The Funding Crisis in our Schools

In My View… by Glen Mynott, Joint Campaign Coordinator, SE Cornwall Labour

GlenTomorrow (Saturday) South East Cornwall Labour Party is organising a march and rally in Liskeard to highlight the funding crisis in our schools. It is the culmination of a three-month campaign during which we have collected more than 2000 signatures calling on the government to return school budgets to their real terms value of 2010.

In October the government’s claim that it is putting more money into schools than ever before was refuted by its own statistics authority, the UK Statistics Authority (UKSA). UKSA complained that it had written to the Department for Education (DfE) on four separate occasions in the past year about its presentation and use of education statistics. In an unusually strongly worded letter, the UKSA chair, Sir David Norgrove, said he had “serious concerns” about the DfE’s use of statistics and that the figure for expenditure on schools given by the DfE “included a wide range of education expenditure unrelated to publicly funded schools”.

The reality is that £2.8bn has been cut from the schools budget since 2015. The school cuts website shows that on average, primary schools are losing £52.5k per year and secondaries £178k. In South East Cornwall, Torpoint Community School is set to lose £213k between 2015 and 2020, Community School, £188k, Looe Community Academy £92k and Liskeard School and Community College £85k. Among the worst affected primary schools are St Cleer which is set to lose £78k, Brunel, 55k and Lostwithiel 54k. A recent Institute of Fiscal Studies report indicated that per pupil spending by the government has fallen by 8% since 2010.

What do these cuts mean for our children? They mean the loss of teaching and support staff. Schools in Cornwall are making staff redundant or not replacing staff when they leave. For example, there has been a significant reduction in teaching assistants in schools over the last few years as headteachers try to balance ever dwindling budgets, resulting in less support for our most vulnerable pupils. The government is failing our most vulnerable children and its own figures show that more than 2000 pupils with Special Educational Needs and Disabilities (SEND) are not getting access to the equipment and resources they need to learn because of funding cuts. As schools admit more pupils to access additional funding, teaching posts are lost, resulting in larger class sizes and fewer subjects on the curriculum. Increased workload for teachers resulting from larger classes means that there is less time for extra-curricula activities and leads to teachers leaving the profession. As things stand, teachers and support staff in Cornish schools are working harder than ever to deliver high quality lessons to larger classes with fewer resources.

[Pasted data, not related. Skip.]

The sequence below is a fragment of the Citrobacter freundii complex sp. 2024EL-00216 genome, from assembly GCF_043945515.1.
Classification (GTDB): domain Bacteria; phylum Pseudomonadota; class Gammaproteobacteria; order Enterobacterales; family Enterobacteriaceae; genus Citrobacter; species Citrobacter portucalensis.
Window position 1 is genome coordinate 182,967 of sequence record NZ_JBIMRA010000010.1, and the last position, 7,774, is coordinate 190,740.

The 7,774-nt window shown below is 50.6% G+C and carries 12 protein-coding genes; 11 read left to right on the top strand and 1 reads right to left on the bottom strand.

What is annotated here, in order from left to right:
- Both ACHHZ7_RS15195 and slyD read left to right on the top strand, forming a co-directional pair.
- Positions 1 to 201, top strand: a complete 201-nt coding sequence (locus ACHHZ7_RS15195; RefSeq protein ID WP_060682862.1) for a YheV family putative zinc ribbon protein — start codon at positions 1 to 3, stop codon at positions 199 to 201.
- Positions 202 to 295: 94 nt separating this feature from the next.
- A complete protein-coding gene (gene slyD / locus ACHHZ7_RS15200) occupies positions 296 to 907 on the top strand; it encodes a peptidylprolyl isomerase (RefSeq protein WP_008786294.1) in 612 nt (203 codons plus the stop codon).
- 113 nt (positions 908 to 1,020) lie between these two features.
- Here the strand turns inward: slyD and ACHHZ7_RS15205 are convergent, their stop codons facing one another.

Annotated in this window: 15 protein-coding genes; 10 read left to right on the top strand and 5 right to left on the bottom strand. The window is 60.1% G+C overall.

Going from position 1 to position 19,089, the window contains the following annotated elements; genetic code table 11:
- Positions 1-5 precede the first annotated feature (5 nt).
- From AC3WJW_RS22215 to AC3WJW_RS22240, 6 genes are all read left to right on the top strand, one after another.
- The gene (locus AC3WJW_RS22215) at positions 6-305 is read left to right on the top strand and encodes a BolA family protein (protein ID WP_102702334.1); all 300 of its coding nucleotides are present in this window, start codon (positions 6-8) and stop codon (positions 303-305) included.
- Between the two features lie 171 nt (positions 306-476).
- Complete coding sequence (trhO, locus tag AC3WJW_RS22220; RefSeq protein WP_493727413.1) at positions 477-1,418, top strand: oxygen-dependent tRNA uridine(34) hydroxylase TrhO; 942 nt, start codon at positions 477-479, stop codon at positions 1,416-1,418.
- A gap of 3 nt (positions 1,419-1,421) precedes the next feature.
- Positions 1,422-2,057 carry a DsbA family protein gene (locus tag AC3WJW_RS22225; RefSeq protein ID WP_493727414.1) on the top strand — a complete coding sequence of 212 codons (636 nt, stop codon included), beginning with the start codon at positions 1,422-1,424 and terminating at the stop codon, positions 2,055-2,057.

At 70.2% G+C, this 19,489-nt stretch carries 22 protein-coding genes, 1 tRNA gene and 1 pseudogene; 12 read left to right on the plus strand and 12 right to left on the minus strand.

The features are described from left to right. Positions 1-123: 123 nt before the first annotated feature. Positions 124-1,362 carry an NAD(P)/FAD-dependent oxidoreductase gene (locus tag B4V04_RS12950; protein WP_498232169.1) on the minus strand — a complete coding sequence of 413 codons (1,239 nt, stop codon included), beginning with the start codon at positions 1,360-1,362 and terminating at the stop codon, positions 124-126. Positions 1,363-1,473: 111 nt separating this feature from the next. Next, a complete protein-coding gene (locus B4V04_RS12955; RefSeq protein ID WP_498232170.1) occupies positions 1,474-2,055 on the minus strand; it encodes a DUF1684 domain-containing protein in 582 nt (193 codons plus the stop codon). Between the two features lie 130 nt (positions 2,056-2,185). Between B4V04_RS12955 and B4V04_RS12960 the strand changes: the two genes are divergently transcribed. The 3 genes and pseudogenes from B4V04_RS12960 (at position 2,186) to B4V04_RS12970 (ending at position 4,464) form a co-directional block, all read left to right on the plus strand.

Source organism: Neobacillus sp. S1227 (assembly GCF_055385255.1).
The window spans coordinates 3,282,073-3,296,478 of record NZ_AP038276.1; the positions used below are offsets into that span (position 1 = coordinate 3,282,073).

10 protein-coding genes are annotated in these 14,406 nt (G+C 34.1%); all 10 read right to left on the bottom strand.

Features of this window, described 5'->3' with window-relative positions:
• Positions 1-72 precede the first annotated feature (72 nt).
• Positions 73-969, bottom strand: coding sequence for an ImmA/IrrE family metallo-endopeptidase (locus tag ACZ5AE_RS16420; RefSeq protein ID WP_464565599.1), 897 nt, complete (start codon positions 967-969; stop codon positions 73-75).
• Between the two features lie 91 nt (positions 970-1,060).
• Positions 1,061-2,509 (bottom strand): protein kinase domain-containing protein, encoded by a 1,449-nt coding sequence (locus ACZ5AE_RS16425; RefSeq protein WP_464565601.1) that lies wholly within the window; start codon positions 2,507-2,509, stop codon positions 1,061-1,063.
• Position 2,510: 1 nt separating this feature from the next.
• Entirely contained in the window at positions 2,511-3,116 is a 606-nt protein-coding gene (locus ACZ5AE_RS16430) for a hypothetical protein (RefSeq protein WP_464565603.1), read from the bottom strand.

If you want to know more about the effects of the cuts and how they affect your child’s or grandchild’s school look at the school cuts website at

A Labour government will restore the funding of schools to 2010 levels in real terms and introduce a genuinely fair National Funding Formula in which no school loses out.

Come and join us in Liskeard tomorrow (Saturday) – we meet at The Guide Hut at 10.30am – sign our petition and march with us in support of properly funded schools in Cornwall that cater for the many, not the few.

First Published in the Cornish Times, 02/11/18

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